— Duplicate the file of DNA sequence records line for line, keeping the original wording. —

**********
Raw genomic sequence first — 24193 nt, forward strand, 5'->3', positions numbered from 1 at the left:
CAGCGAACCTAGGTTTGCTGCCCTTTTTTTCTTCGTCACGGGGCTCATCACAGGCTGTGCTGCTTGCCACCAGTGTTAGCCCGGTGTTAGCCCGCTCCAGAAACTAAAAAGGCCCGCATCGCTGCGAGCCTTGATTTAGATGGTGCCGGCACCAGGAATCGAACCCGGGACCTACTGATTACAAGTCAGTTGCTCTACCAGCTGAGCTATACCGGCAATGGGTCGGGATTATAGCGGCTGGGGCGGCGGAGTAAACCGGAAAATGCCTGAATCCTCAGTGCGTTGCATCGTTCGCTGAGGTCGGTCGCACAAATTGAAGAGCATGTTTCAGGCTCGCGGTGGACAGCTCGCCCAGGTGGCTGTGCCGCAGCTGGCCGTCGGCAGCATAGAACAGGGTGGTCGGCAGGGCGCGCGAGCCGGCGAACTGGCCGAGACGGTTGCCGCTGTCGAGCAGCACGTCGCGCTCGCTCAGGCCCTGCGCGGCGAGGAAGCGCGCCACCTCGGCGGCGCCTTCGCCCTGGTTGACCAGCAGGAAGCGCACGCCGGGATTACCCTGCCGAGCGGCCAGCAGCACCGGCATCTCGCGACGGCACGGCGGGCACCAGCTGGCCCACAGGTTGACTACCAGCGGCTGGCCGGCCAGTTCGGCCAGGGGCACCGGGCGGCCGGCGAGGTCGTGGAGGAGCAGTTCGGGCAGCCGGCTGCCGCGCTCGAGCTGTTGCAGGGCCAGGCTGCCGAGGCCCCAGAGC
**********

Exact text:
Raw genomic sequence first — 24193 nt, forward strand, 5'->3', positions numbered from 1 at the left:
CAGCGAACCTAGGTTTGCTGCCCTTTTTTTCTTCGTCACGGGGCTCATCACAGGCTGTGCTGCTTGCCACCAGTGTTAGCCCGGTGTTAGCCCGCTCCAGAAACTAAAAAGGCCCGCATCGCTGCGAGCCTTGATTTAGATGGTGCCGGCACCAGGAATCGAACCCGGGACCTACTGATTACAAGTCAGTTGCTCTACCAGCTGAGCTATACCGGCAATGGGTCGGGATTATAGCGGCTGGGGCGGCGGAGTAAACCGGAAAATGCCTGAATCCTCAGTGCGTTGCATCGTTCGCTGAGGTCGGTCGCACAAATTGAAGAGCATGTTTCAGGCTCGCGGTGGACAGCTCGCCCAGGTGGCTGTGCCGCAGCTGGCCGTCGGCAGCATAGAACAGGGTGGTCGGCAGGGCGCGCGAGCCGGCGAACTGGCCGAGACGGTTGCCGCTGTCGAGCAGCACGTCGCGCTCGCTCAGGCCCTGCGCGGCGAGGAAGCGCGCCACCTCGGCGGCGCCTTCGCCCTGGTTGACCAGCAGGAAGCGCACGCCGGGATTACCCTGCCGAGCGGCCAGCAGCACCGGCATCTCGCGACGGCACGGCGGGCACCAGCTGGCCCACAGGTTGACTACCAGCGGCTGGCCGGCCAGTTCGGCCAGGGGCACCGGGCGGCCGGCGAGGTCGTGGAGGAGCAGTTCGGGCAGCCGGCTGCCGCGCTCGAGCTGTTGCAGGGCCAGGCTGCCGAGGCCCCAGAGC